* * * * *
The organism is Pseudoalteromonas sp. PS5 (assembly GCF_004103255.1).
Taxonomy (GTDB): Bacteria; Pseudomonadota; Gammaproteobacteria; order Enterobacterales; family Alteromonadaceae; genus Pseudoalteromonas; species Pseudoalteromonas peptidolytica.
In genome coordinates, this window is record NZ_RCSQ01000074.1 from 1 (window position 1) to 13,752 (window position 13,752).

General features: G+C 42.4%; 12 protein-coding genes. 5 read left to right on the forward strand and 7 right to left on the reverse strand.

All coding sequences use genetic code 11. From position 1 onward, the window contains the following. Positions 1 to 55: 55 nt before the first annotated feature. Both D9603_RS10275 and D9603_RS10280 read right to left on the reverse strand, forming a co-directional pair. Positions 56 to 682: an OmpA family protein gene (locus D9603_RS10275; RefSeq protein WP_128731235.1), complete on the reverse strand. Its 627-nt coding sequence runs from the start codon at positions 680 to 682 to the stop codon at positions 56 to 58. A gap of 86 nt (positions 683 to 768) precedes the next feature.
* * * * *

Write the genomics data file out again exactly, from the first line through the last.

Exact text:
The organism is Pseudoalteromonas sp. PS5 (assembly GCF_004103255.1).
Taxonomy (GTDB): Bacteria; Pseudomonadota; Gammaproteobacteria; order Enterobacterales; family Alteromonadaceae; genus Pseudoalteromonas; species Pseudoalteromonas peptidolytica.
In genome coordinates, this window is record NZ_RCSQ01000074.1 from 1 (window position 1) to 13,752 (window position 13,752).

General features: G+C 42.4%; 12 protein-coding genes. 5 read left to right on the forward strand and 7 right to left on the reverse strand.

All coding sequences use genetic code 11. From position 1 onward, the window contains the following. Positions 1 to 55: 55 nt before the first annotated feature. Both D9603_RS10275 and D9603_RS10280 read right to left on the reverse strand, forming a co-directional pair. Positions 56 to 682: an OmpA family protein gene (locus D9603_RS10275; RefSeq protein WP_128731235.1), complete on the reverse strand. Its 627-nt coding sequence runs from the start codon at positions 680 to 682 to the stop codon at positions 56 to 58. A gap of 86 nt (positions 683 to 768) precedes the next feature.